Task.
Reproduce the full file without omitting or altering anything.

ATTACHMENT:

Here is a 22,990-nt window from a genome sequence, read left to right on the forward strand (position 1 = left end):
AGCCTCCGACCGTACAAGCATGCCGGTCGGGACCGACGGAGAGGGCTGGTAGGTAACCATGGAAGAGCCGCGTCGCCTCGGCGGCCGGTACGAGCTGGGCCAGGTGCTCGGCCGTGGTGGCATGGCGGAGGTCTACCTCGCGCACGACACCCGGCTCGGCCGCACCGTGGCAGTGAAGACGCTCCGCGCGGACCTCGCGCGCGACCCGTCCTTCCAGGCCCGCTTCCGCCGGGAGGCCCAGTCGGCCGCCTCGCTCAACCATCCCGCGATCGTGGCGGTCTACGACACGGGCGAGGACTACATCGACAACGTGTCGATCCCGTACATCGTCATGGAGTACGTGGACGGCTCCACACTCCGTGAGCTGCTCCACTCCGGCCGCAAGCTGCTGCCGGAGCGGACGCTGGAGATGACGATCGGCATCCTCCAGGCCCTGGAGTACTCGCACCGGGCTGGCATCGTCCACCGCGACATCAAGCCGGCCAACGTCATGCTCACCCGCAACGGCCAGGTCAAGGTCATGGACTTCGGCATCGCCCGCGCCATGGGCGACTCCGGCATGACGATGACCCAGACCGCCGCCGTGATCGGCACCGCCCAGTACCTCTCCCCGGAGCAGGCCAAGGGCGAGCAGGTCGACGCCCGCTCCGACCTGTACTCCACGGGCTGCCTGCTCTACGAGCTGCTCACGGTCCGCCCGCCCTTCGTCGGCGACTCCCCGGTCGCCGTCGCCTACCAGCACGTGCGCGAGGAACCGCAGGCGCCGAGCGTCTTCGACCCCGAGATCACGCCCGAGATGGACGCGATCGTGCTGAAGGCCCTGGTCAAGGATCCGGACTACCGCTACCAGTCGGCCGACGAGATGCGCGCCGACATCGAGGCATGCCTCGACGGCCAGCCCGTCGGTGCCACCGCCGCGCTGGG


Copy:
Here is a 22,990-nt window from a genome sequence, read left to right on the forward strand (position 1 = left end):
AGCCTCCGACCGTACAAGCATGCCGGTCGGGACCGACGGAGAGGGCTGGTAGGTAACCATGGAAGAGCCGCGTCGCCTCGGCGGCCGGTACGAGCTGGGCCAGGTGCTCGGCCGTGGTGGCATGGCGGAGGTCTACCTCGCGCACGACACCCGGCTCGGCCGCACCGTGGCAGTGAAGACGCTCCGCGCGGACCTCGCGCGCGACCCGTCCTTCCAGGCCCGCTTCCGCCGGGAGGCCCAGTCGGCCGCCTCGCTCAACCATCCCGCGATCGTGGCGGTCTACGACACGGGCGAGGACTACATCGACAACGTGTCGATCCCGTACATCGTCATGGAGTACGTGGACGGCTCCACACTCCGTGAGCTGCTCCACTCCGGCCGCAAGCTGCTGCCGGAGCGGACGCTGGAGATGACGATCGGCATCCTCCAGGCCCTGGAGTACTCGCACCGGGCTGGCATCGTCCACCGCGACATCAAGCCGGCCAACGTCATGCTCACCCGCAACGGCCAGGTCAAGGTCATGGACTTCGGCATCGCCCGCGCCATGGGCGACTCCGGCATGACGATGACCCAGACCGCCGCCGTGATCGGCACCGCCCAGTACCTCTCCCCGGAGCAGGCCAAGGGCGAGCAGGTCGACGCCCGCTCCGACCTGTACTCCACGGGCTGCCTGCTCTACGAGCTGCTCACGGTCCGCCCGCCCTTCGTCGGCGACTCCCCGGTCGCCGTCGCCTACCAGCACGTGCGCGAGGAACCGCAGGCGCCGAGCGTCTTCGACCCCGAGATCACGCCCGAGATGGACGCGATCGTGCTGAAGGCCCTGGTCAAGGATCCGGACTACCGCTACCAGTCGGCCGACGAGATGCGCGCCGACATCGAGGCATGCCTCGACGGCCAGCCCGTCGGTGCCACCGCCGCGCTGGG